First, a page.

Books acquired: “Waging Heavy Peace,” Neil Young; “Dylan: The 5 Minute Visual Bob-ography,” Roy Gyongy Fox; “The Swerve,” Stephen Greenblatt.
Books read: “The Accordion Repertoire,” Franklin Bruno; “The Pearl,” John Steinbeck; “The Cat’s Pajamas,” Peter De Vries; “Selected Poems,” e.e. cummings; “Kafka Americana,” Jonathan Lethem and Carter Scholz; “Adventures in Pet Sitting,” Michael Arterburn; “From Bauhaus to Our House,” Tom Wolfe; “Anguished English,” Richard Lederer; “The Elements of Style,” William Strunk and E.B. White; “My Shorts R Bunching: Thoughts?” G.B. Trudeau; “How to Kick the War Habit,” T. Willard Hunter; “Leaves of Grass” (1855 Edition), Walt Whitman; “The End of the Tether,” Joseph Conrad; “Ask the Dust,” John Fante; “An Education: The Screenplay,” Nick Hornby; “Our Town,” Thornton Wilder; “Dave Barry Hits Below the Beltway,” Dave Barry; “Housekeeping vs. The Dirt,” Nick Hornby; “The Rock Snob’s Dictionary,” David Kamp and Steven Daly; “Candide,” Voltaire; “Dylan: The 5 Minute Visual Bob-ography,” Roy Gyongy Fox; “The Mezzanine,” Nicholson Baker.
I can look at the spine of any unread book on my shelves and within a minute be mad at myself that I haven’t read it. There’s even less excuse in the case of some of my slimmest books, the ones that could be read in a couple of days, or even in an afternoon. So in March, I gathered up all the latter and read as many as I could, which turned out to be 22.
Low-hanging fruit, as far as my unread books go, and it was high time I went for it. All these books were 200 pages or less, usually quite a bit less. Other than two on my nightstand that I read over the course of the month, none took me longer than three days. For the first 11 days of March, assisted by a staycation, I read a book a day, everything from the top of the list above through Willard Hunter’s book.
It was an interesting experiment and it accomplished what I’d hoped, which was to clear some of the most obvious books from the unread category. Twenty-two books — or, more accurately for this blog’s purposes, 21 1/2, as I read the other half of “The Cat’s Pajamas & Witch’s Milk” in February — is far too many to discuss here. “Our Town” and “Housekeeping vs. The Dirt,” a collection of book reviews, were among my favorites. Feel free to ask in the comments section if any title above strikes your fancy.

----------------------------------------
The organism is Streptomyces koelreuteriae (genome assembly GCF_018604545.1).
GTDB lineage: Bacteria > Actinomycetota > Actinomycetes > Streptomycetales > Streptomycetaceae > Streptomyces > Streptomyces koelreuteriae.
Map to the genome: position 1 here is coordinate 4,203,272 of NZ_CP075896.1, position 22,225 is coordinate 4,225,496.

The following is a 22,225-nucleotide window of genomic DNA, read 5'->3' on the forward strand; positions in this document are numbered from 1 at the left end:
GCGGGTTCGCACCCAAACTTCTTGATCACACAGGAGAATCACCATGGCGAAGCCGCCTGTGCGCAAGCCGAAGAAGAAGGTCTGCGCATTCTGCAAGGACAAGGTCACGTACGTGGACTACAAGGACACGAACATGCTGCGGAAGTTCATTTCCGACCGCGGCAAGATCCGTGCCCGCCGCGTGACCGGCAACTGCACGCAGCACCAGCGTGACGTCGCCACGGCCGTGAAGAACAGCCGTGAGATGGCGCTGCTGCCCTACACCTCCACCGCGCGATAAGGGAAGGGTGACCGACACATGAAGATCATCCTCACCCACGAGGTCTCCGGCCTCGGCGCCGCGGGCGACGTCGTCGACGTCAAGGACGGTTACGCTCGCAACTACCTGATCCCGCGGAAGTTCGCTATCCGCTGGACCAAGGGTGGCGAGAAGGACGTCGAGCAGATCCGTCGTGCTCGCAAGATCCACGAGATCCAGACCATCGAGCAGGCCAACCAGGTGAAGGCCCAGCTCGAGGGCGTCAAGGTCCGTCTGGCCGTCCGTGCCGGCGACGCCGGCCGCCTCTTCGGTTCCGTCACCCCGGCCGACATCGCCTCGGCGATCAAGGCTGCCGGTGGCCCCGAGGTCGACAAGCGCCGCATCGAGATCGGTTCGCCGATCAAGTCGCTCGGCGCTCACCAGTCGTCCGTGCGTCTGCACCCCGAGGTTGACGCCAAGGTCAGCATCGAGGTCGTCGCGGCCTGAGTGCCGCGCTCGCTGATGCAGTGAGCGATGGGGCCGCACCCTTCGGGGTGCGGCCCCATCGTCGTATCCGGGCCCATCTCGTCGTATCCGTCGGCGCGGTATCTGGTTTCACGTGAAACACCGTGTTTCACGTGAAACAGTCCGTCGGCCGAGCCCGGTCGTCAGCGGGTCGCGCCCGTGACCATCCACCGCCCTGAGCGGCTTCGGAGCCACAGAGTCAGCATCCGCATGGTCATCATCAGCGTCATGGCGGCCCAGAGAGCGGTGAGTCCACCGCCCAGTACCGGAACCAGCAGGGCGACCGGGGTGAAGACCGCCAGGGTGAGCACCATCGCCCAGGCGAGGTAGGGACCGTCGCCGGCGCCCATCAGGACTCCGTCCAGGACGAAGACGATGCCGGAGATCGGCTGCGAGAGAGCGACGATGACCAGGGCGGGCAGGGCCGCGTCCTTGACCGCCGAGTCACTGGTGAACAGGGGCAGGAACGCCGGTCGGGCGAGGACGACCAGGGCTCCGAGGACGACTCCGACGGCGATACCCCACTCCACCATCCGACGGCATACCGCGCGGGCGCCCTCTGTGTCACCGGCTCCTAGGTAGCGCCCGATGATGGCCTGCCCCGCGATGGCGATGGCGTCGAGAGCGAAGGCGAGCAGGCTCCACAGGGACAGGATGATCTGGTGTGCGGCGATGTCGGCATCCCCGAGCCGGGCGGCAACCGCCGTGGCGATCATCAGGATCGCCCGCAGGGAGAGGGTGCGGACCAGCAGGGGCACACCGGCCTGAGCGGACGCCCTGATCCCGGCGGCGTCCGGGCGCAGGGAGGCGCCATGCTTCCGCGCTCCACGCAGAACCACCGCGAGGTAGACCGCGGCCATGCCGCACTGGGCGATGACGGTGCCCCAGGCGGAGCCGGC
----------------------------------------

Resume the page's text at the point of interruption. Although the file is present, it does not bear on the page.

To take the photo below, I got on a stepstool. One dismaying fact about the photo above: I shot it so that I could easily crop the photo from the right, and as I began to do so, I realized that of the seven visible books on the shelf, I’ve read one. (Of the ones hidden behind, only two are unread.) I decided to leave the photo as is.
Conrad’s “The End of the Tether” is the oldest book from my collection read this month, dating to my childhood; I read the other half of it, “Heart of Darkness,” back then but never read the longer piece. (My procrastination habit began early.) The Dave Barry book, which was disappointing by the way, was bought upon publication in 2001. All the others are more recent, including one that was given to me this month and was read almost immediately; it took only 15 minutes, but it’s between two covers, so I counted it.
Twenty-two books was fun. At various points, I would finish a book one afternoon and be faced immediately with the choice of which one to start next. I was on fire, reading-wise. I could have employed an aide whose job would have been to toss me the next book. Some blazing-fast readers go through normal-sized books every day or two, but for most of us, we linger over a book for a week or more. This was a novelty.
Twenty-two doubles my previous best and will not be repeated, at least not before retirement, or the collapse of the newspaper industry. I’m not looking forward to either. I may have enough slim books left for another month: say, 10 books, one every three days. But the low-hanging fruit is gone. Onward to another month of the typical five or six books.
As always, we want to hear what you’ve been reading. Even if you read only one book, take heart, because surely it was longer than anything I read last month.
Next month: He reads five or six books.